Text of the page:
Plans for the deployment of the U.S. THAAD anti-missile system in South Korea are moving forward and an announcement can be expected soon, senior U.S. officials said on Thursday.
U.S. Defense Secretary Ash Carter told reporters en route to a regional security meeting in Singapore, at which he will meet his South Korean counterpart, that recent North Korean missile tests showed the need for improved missile defenses, even though the test had been failures.
“There have been five consecutive failures there, but…most of the world continues to be concerned about North Korean missile activity,” Carter said after what U.S. and South Korean officials say was the latest failed test of a North Korean intermediate range Musudan missile on Tuesday.
“Whatever the outcome of the test, the fact remains that they are trying to make those missiles fly – that’s the critical fact,” Carter said.
Carter said deployment of the Terminal High Altitude Area Defense system would come up in his meeting on Saturday with the South Korean defense minister on the sidelines of the annual Shangri-La Dialogue in Singapore, but added: “It’s not something we need to discuss much because the plans are moving forward.” He waved aside concerns expressed by China that deployment of the THAAD system’s radars on the Korean peninsula could upset the balance of power by reducing the strategic deterrence of the Chinese ballistic missile system.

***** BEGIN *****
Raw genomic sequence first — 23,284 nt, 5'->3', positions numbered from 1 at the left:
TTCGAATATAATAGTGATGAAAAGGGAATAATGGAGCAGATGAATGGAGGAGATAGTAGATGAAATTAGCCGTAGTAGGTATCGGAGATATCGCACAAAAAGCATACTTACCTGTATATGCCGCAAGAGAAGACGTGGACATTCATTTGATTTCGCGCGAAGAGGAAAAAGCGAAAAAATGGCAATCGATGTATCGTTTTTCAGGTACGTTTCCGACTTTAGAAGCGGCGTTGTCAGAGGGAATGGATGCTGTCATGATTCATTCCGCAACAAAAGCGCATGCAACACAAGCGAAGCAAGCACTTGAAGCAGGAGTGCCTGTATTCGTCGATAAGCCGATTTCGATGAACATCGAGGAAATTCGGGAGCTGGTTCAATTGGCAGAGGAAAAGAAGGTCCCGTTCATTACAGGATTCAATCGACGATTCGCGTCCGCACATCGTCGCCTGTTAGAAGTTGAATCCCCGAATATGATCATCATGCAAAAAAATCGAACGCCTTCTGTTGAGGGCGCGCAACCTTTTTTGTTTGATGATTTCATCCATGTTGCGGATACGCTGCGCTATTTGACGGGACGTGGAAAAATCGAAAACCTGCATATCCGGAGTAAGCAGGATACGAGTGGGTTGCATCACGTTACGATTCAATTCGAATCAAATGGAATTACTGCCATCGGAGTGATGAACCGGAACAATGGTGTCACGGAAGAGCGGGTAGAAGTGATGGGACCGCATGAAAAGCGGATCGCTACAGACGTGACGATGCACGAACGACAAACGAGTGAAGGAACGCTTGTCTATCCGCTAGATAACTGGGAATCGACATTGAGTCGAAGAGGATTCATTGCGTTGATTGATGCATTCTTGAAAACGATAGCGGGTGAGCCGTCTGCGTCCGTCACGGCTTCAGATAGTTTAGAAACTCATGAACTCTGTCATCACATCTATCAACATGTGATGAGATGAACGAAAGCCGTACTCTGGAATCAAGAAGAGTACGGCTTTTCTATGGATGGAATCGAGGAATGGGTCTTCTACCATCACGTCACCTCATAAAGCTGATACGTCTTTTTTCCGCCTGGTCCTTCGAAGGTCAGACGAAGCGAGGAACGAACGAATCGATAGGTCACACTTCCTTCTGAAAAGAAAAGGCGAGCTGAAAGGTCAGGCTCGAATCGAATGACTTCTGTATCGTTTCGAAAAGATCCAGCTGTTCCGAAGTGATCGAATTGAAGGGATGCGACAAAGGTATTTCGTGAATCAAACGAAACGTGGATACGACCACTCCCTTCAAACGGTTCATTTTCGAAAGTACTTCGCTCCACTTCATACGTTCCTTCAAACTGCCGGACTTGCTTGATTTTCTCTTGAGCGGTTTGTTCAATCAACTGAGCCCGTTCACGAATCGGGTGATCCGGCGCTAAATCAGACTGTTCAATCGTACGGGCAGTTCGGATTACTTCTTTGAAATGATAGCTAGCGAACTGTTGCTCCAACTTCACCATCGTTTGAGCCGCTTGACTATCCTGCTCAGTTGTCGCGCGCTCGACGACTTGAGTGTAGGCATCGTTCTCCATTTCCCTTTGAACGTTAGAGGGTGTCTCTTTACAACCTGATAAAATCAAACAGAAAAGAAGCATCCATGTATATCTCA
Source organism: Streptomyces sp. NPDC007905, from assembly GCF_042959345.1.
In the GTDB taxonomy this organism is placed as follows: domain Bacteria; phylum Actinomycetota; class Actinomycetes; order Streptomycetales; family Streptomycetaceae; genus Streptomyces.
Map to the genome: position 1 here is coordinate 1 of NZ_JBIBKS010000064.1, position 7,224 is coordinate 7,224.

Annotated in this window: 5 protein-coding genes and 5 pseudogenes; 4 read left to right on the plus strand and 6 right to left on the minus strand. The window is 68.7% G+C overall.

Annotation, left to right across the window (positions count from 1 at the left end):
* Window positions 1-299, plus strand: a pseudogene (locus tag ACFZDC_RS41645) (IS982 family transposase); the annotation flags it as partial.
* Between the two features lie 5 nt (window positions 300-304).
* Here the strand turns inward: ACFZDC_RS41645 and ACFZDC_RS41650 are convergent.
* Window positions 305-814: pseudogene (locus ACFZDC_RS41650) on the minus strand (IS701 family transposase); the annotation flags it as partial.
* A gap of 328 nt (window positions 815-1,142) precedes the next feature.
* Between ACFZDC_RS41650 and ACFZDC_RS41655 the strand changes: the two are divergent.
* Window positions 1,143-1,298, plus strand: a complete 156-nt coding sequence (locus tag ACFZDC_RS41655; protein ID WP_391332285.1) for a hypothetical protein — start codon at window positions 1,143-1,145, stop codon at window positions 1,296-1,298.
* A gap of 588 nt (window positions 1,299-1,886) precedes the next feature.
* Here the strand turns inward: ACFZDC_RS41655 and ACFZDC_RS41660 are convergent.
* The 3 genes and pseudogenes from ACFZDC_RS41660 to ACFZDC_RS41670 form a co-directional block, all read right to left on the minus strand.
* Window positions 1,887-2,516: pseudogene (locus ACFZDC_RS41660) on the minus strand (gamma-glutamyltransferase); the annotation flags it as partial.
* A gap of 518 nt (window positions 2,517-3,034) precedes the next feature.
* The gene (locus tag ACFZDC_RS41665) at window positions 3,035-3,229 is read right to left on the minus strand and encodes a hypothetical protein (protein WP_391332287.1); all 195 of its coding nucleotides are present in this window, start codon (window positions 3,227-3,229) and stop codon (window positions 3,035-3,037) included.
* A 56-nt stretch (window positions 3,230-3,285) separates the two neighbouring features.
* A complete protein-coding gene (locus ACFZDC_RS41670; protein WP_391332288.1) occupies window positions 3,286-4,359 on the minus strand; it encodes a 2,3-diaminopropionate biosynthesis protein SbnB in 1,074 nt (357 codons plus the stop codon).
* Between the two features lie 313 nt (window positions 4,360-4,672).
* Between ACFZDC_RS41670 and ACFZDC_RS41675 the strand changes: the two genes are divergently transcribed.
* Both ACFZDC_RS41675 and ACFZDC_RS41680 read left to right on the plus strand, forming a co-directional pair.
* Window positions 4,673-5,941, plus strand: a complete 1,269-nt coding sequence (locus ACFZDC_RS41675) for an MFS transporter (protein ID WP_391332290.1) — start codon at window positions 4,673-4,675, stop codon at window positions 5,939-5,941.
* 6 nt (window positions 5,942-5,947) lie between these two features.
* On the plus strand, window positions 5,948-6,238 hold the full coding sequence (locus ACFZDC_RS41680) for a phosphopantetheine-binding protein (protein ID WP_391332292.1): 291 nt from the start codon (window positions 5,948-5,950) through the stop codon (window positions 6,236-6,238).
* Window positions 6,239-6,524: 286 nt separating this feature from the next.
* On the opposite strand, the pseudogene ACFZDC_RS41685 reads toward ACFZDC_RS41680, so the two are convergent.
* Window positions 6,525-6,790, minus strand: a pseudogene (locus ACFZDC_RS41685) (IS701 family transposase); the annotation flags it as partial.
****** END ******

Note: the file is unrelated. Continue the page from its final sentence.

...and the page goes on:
“This is an alliance decision; a decision of the United States and the Republic of Korea, which is about protecting us both from a North Korean missile attack …The implementation will be a series of decisions that we take together and it’s for our own protection against North Korea. Everybody should understand that.”
Another senior U.S. defense official said they were still “a lot of technical issues to get through,” but “we will have a public announcement soon.”